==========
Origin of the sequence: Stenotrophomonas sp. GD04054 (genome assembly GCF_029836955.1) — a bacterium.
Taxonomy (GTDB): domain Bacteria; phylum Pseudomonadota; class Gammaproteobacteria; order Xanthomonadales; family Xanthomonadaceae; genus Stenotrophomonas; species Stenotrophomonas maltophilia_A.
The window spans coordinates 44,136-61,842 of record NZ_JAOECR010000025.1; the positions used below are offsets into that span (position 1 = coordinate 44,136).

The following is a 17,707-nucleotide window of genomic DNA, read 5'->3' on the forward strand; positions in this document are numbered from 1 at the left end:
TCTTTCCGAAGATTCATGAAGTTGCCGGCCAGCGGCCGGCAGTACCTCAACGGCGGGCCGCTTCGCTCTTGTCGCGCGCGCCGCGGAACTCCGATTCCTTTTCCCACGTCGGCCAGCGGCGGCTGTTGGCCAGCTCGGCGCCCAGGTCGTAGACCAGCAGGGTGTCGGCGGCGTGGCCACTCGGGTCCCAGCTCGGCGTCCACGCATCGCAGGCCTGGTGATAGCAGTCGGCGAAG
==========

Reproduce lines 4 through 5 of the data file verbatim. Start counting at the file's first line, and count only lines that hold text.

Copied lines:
The following is a 17,707-nucleotide window of genomic DNA, read 5'->3' on the forward strand; positions in this document are numbered from 1 at the left end:
TCTTTCCGAAGATTCATGAAGTTGCCGGCCAGCGGCCGGCAGTACCTCAACGGCGGGCCGCTTCGCTCTTGTCGCGCGCGCCGCGGAACTCCGATTCCTTTTCCCACGTCGGCCAGCGGCGGCTGTTGGCCAGCTCGGCGCCCAGGTCGTAGACCAGCAGGGTGTCGGCGGCGTGGCCACTCGGGTCCCAGCTCGGCGTCCACGCATCGCAGGCCTGGTGATAGCAGTCGGCGAAG